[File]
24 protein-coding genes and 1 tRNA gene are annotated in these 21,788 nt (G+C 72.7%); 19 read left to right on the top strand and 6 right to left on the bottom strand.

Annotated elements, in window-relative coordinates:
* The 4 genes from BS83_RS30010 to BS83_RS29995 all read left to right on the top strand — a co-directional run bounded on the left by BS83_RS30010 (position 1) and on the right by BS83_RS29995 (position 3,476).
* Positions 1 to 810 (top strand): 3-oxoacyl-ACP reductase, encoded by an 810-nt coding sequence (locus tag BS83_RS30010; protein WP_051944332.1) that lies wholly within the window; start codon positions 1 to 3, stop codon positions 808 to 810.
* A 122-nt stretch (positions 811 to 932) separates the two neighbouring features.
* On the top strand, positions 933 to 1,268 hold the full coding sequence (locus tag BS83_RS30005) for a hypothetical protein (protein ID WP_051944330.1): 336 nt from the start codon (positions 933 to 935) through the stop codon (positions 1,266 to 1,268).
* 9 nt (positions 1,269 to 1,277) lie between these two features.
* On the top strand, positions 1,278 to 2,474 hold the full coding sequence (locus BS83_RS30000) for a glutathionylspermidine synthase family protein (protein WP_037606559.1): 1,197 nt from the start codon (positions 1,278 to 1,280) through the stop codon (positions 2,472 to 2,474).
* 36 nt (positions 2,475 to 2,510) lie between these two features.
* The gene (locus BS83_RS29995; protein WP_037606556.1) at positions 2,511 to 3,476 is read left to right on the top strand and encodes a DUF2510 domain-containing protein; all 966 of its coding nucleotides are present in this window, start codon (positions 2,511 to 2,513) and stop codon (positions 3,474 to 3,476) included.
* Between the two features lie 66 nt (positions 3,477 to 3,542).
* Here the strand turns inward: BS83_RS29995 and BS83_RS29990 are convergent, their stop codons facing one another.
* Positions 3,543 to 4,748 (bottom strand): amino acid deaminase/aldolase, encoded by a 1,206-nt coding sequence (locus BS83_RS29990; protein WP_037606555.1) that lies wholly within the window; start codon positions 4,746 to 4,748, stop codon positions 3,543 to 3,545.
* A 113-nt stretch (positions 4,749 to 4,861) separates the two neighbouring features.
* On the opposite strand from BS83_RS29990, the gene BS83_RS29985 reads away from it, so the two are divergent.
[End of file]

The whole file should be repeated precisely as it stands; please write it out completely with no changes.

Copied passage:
24 protein-coding genes and 1 tRNA gene are annotated in these 21,788 nt (G+C 72.7%); 19 read left to right on the top strand and 6 right to left on the bottom strand.

Annotated elements, in window-relative coordinates:
* The 4 genes from BS83_RS30010 to BS83_RS29995 all read left to right on the top strand — a co-directional run bounded on the left by BS83_RS30010 (position 1) and on the right by BS83_RS29995 (position 3,476).
* Positions 1 to 810 (top strand): 3-oxoacyl-ACP reductase, encoded by an 810-nt coding sequence (locus tag BS83_RS30010; protein WP_051944332.1) that lies wholly within the window; start codon positions 1 to 3, stop codon positions 808 to 810.
* A 122-nt stretch (positions 811 to 932) separates the two neighbouring features.
* On the top strand, positions 933 to 1,268 hold the full coding sequence (locus tag BS83_RS30005) for a hypothetical protein (protein ID WP_051944330.1): 336 nt from the start codon (positions 933 to 935) through the stop codon (positions 1,266 to 1,268).
* 9 nt (positions 1,269 to 1,277) lie between these two features.
* On the top strand, positions 1,278 to 2,474 hold the full coding sequence (locus BS83_RS30000) for a glutathionylspermidine synthase family protein (protein WP_037606559.1): 1,197 nt from the start codon (positions 1,278 to 1,280) through the stop codon (positions 2,472 to 2,474).
* 36 nt (positions 2,475 to 2,510) lie between these two features.
* The gene (locus BS83_RS29995; protein WP_037606556.1) at positions 2,511 to 3,476 is read left to right on the top strand and encodes a DUF2510 domain-containing protein; all 966 of its coding nucleotides are present in this window, start codon (positions 2,511 to 2,513) and stop codon (positions 3,474 to 3,476) included.
* Between the two features lie 66 nt (positions 3,477 to 3,542).
* Here the strand turns inward: BS83_RS29995 and BS83_RS29990 are convergent, their stop codons facing one another.
* Positions 3,543 to 4,748 (bottom strand): amino acid deaminase/aldolase, encoded by a 1,206-nt coding sequence (locus BS83_RS29990; protein WP_037606555.1) that lies wholly within the window; start codon positions 4,746 to 4,748, stop codon positions 3,543 to 3,545.
* A 113-nt stretch (positions 4,749 to 4,861) separates the two neighbouring features.
* On the opposite strand from BS83_RS29990, the gene BS83_RS29985 reads away from it, so the two are divergent.